Dance: Autopsy of Love

[PICK] Autopsy of Love

Emerald City Trapeze Arts, 2702 Sixth Ave.S., 325-4161, $20–$25. 8 p.m. Thurs.–Sat. Ends June 29.

Donald Byrd is still puzzled about love. Last spring the choreographer made a vertiginous set of dances (Love) that seemed to turn the topic inside out, but apparently he had more questions on the subject. He’s framed his latest inquiry in the form of an autopsy, to determine “if romantic love is dead.” Complete with a white-draped gurney and a set of lab-coated researchers, Autopsy of Love examines the emotion in a series of dances that range from giddy infatuation to obsession.

The heart of the work is a series of duets that mix and match performers. Derek Crescenti and Stacie L Williams are mutually infatuated—at one point he bounces and wags his tail like a dog while she scratches behind his ears. Ty Alexander Cheng and Shadou Mintrone are eternally attracted and angry, in a ramped-up version of the traditional Apache dance. Donald Jones Jr. and Jade Solomon Curtis start out in a fairly sedate partner dance, but it soon escalates with legs swept overhead and backs bent to the floor. Over and over, through multiple partnerships, one person pursues while the other rejects. Blissful moments when two people are on the same wavelength are both welcome and rare. Byrd’s high-tension style is more suited to ecstasy than to ease.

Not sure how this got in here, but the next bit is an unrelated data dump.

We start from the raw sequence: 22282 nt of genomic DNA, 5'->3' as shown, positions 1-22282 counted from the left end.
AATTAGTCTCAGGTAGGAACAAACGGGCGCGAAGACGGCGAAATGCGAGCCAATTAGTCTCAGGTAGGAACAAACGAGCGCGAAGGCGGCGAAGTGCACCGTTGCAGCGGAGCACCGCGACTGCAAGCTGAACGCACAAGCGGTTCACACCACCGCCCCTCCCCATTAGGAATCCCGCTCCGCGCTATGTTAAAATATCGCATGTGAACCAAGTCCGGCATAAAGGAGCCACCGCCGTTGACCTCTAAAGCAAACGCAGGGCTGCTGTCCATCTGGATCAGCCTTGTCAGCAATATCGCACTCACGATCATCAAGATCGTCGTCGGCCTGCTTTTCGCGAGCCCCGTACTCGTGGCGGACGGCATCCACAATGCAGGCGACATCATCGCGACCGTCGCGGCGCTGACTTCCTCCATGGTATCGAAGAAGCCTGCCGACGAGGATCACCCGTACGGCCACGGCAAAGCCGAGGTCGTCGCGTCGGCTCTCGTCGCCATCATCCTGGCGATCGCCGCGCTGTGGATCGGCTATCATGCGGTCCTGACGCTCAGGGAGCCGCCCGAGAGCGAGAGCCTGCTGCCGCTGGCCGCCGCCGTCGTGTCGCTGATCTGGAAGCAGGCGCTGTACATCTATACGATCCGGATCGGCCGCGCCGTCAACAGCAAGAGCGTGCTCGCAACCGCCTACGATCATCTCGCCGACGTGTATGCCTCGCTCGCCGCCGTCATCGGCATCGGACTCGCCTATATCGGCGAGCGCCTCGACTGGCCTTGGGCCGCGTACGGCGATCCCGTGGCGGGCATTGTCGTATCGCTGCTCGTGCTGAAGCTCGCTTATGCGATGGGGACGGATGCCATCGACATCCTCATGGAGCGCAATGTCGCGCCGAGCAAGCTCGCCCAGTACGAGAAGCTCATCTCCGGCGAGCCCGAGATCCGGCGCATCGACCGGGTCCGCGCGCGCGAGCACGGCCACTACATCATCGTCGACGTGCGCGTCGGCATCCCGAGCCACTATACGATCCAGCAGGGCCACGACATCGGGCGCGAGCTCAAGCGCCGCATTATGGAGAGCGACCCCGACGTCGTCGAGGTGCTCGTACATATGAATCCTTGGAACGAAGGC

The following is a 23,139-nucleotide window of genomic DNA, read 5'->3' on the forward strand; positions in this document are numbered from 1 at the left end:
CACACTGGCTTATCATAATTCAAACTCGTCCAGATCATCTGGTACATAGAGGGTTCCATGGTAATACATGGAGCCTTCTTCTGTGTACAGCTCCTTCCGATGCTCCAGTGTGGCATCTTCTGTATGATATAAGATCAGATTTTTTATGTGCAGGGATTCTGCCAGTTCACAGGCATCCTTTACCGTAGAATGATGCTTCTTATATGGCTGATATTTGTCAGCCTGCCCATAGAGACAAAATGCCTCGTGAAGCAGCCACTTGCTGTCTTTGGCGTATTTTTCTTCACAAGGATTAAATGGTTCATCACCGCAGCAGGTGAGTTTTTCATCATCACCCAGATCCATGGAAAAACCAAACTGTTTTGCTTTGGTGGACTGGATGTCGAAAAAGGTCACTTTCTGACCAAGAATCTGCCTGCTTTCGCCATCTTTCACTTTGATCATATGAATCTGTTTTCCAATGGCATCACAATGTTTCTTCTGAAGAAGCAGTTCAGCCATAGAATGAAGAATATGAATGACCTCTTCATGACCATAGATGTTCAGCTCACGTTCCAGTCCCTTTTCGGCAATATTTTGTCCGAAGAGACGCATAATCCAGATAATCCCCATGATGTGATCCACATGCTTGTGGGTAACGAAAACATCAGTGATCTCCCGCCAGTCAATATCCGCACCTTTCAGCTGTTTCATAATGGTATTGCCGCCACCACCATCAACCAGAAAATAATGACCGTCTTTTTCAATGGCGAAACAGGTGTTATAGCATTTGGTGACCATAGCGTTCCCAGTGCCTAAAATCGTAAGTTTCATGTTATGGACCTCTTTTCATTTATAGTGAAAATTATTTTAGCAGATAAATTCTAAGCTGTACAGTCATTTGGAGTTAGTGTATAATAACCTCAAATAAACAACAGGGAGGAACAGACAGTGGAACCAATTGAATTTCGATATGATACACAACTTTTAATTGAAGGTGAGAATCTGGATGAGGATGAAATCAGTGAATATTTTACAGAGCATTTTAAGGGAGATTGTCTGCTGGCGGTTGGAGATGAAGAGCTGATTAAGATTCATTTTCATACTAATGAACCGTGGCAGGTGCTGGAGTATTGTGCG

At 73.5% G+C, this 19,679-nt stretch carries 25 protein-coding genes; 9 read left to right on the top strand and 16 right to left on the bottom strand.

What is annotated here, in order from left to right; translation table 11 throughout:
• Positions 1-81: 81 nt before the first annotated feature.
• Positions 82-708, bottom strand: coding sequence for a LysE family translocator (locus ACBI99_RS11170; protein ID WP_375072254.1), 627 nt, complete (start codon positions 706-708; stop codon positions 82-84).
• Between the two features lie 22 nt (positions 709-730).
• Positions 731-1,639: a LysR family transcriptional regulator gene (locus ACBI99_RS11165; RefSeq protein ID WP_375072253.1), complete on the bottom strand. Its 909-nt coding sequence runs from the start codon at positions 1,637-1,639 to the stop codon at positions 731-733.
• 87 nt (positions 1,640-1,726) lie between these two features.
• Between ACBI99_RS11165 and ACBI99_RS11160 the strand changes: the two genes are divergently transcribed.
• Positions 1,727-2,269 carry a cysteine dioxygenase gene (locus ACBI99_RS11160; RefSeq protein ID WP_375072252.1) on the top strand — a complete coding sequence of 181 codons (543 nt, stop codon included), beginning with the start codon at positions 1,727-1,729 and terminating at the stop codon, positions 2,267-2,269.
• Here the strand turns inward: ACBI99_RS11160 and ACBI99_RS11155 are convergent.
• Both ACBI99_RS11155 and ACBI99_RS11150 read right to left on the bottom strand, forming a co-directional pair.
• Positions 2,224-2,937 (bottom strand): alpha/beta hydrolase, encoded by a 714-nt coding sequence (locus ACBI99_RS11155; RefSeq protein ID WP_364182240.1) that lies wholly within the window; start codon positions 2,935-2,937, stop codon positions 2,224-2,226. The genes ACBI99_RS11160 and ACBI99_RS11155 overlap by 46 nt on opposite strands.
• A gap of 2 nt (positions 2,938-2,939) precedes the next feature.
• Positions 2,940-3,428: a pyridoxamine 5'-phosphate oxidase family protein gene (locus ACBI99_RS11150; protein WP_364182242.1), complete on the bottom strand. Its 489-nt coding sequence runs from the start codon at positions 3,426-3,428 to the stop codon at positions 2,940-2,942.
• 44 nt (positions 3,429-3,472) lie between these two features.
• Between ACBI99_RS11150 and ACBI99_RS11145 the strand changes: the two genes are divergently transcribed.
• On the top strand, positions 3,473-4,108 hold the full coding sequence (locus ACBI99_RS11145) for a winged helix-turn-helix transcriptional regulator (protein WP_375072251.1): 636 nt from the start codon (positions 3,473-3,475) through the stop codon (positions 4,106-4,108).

Autopsy links the romantic obsessions of the 19th century with contemporary excess, and its score alternates between Robert Schumann’s Dichterliebe (sung live by Clayton Brainerd) and selections from Amy Winehouse. Byrd also includes poetry from Heinrich Heine. Thus the lead “researcher” (actor Andrew McGinn) compares Mintrone (lying on the gurney) to the heartless Lorelei as he conducts his final examination before autopsy. He seems to hold out little hope for love as Byrd has rendered it, saying of the stage proceedings, “As enemies they saw each other, and almost died of their love.”

Byrd is celebrating his 10th year of leading Spectrum Dance Theater. Since his arrival in Seattle, he has challenged his dancers and confronted his audiences, assuming that both will rise to the occasion. The process, like love itself, has not been painless, but the results have been most impressive.

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